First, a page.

Photograph 2. The solution (removal of branches)

It was when we were dismantling the heavier branches in the river that the first untoward incident of the day took place: loss of a pair of prescription safety glasses. We searched high and low, and finally found them in the deeps of the Burn – relief all round!

The next untoward incident involved a trapped chainsaw – a result of the strange dynamics of a tree supported on several points and lying in a river – the trunk and branches must have twisted. Ample amounts of male brainpower were devoted to solving this problem in vain, until a female brain waltzed onto the scene and asked “why don’t you use the winch to pull this branch towards that branch?” It worked – relief, even applause, all round!

Photograph 3. Cutting up tree in river

A winch was used to pull the heavier branches out of the river, and winching became the main task in the later part of the morning. The job was a bit too big for us to complete today – for reasons, see photo 4 which shows some of the logs we removed – so we are left with the main trunk, still flopping into the water, and a somewhat disrupted path alongside the base of the tree. More work required.

Photograph 4. Some of the logs we removed

Wildlife notes:

a slug, of unidentified species, found attached to the specs when they were pulled out of the river!

a robin, as ever, inspecting our work and picking out grubs and worms from the ground we disturbed – and even giving us a song later on

we didn’t have much time for wildlife-spotting, but a goldcrest was heard overhead and a wren was singing powerfully nearby

We will have to return to the tree, no doubt, maybe next time out. There will be a need to improvise a way to reinstate the damaged path. Meanwhile the strimming season is on hold, but the vegetation is growing like crazy!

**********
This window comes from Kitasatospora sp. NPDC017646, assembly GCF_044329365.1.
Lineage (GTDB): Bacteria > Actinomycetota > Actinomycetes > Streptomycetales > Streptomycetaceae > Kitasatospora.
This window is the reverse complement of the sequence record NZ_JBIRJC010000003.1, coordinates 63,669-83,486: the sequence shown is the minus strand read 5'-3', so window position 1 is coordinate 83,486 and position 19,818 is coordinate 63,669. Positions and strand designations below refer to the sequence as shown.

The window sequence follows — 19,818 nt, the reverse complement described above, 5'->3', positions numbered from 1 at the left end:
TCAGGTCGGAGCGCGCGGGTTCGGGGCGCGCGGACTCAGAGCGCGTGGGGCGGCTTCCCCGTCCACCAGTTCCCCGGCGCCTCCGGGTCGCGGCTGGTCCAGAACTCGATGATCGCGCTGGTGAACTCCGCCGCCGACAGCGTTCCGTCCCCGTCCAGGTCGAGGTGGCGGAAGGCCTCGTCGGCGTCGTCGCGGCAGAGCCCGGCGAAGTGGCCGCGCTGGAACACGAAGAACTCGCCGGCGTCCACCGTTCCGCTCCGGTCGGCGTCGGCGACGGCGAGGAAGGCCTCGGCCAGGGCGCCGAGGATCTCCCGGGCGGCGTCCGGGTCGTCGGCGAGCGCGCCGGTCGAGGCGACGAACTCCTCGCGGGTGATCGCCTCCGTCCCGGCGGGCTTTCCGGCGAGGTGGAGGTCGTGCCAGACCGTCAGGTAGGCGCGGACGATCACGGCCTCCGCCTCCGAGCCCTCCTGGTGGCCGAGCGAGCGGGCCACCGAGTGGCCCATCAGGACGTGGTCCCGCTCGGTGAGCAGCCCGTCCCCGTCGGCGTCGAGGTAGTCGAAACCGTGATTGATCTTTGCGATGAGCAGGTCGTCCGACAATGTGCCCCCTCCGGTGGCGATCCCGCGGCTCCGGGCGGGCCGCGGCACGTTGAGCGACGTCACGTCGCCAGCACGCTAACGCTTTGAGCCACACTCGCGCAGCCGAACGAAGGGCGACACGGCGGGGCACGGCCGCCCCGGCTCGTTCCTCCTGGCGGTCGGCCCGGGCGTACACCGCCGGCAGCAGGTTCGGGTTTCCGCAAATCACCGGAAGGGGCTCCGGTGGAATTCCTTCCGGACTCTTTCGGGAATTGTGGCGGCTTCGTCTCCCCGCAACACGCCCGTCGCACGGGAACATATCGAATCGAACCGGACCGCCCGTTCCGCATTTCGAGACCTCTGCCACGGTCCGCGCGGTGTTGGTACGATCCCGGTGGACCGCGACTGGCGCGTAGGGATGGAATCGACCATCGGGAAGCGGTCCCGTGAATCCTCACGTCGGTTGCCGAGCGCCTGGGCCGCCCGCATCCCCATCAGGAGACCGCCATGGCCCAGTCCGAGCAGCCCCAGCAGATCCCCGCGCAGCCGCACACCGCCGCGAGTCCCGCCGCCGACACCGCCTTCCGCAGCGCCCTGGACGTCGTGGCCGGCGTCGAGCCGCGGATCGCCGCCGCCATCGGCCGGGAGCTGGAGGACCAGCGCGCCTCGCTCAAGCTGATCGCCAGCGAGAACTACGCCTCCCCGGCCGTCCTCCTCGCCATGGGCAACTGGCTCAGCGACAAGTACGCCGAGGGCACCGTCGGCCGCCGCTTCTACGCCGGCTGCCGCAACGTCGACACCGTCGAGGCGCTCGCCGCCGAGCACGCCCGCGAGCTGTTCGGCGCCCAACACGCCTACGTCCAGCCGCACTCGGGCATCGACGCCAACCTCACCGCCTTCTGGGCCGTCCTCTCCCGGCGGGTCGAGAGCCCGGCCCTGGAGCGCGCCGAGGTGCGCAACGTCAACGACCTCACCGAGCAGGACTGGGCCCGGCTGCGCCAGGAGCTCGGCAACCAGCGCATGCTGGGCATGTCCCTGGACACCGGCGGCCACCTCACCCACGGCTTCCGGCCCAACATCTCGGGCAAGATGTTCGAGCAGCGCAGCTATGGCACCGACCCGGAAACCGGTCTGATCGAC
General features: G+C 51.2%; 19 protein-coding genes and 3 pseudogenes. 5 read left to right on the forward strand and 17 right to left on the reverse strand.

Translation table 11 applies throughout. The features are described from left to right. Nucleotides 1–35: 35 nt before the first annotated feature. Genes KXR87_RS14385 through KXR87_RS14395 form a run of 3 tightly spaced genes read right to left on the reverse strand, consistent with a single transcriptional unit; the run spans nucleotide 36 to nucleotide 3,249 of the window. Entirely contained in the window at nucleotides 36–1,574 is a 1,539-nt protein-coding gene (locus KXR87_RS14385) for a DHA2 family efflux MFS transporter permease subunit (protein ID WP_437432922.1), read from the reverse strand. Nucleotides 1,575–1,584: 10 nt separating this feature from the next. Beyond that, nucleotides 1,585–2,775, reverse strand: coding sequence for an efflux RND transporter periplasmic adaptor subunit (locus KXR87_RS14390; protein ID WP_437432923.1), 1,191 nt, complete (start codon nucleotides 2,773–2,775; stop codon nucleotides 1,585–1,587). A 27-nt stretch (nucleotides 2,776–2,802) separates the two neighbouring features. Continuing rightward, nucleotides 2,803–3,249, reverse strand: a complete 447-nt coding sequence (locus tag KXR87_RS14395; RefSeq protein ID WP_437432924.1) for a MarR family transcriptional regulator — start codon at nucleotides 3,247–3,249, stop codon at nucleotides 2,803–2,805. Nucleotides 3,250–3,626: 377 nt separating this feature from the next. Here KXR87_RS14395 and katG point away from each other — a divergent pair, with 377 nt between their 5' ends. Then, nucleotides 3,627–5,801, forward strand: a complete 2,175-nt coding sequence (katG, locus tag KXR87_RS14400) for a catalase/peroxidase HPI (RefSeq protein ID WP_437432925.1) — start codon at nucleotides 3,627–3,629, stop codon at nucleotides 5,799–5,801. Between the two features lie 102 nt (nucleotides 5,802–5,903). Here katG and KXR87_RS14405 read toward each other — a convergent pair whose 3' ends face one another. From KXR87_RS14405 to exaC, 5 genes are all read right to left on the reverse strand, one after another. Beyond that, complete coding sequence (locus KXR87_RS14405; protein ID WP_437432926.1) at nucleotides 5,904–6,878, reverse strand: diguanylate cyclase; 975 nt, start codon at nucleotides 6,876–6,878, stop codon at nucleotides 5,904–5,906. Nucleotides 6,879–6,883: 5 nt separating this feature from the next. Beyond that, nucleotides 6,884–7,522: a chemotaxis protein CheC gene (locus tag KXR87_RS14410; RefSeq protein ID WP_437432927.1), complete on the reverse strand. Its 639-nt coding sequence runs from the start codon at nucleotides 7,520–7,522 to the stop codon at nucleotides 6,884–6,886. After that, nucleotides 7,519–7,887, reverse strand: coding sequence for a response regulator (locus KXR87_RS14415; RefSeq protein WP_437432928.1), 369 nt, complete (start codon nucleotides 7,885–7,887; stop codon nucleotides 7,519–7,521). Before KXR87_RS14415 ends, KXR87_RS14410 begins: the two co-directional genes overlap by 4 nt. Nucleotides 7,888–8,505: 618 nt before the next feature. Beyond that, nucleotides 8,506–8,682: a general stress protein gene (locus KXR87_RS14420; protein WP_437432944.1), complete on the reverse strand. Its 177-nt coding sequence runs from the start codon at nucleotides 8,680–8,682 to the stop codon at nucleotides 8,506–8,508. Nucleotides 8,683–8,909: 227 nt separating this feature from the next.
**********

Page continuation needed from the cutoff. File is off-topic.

A work party of eight volunteers assembled at the Hartley Lane carpark for the first path-strimming session of the year. The weather was dull at first, but it brightened and warmed up quite a bit later. The ground was firm but the vegetation was rather wet in the first half of the morning.

We will likely be strimming, interspersed with other small jobs, for four months, to keep the paths from being engulfed by the vegetation which grows up so rapidly in the summer months. Three heavy-duty metal-bladed strimmers were deployed, plus a smaller one. They had recently been serviced for us by Northumberland County Council, who are only too happy for us to do a job which they would otherwise have to perform.

Work started at the metal footbridge over the Burn at the head of the estuary and proceeded upstream until we reached the wicket gate at the top of the Hartley West Farm access road. We set out warning signs on the path either side of the working area, and keep a look out for dog-walkers, joggers, cyclists and bird-watchers for obvious safety reasons – thankfully there were relatively few of them in the first half of the morning. About a metre-wide swathe of verge is cut either side of the path, and the cuttings raked aside.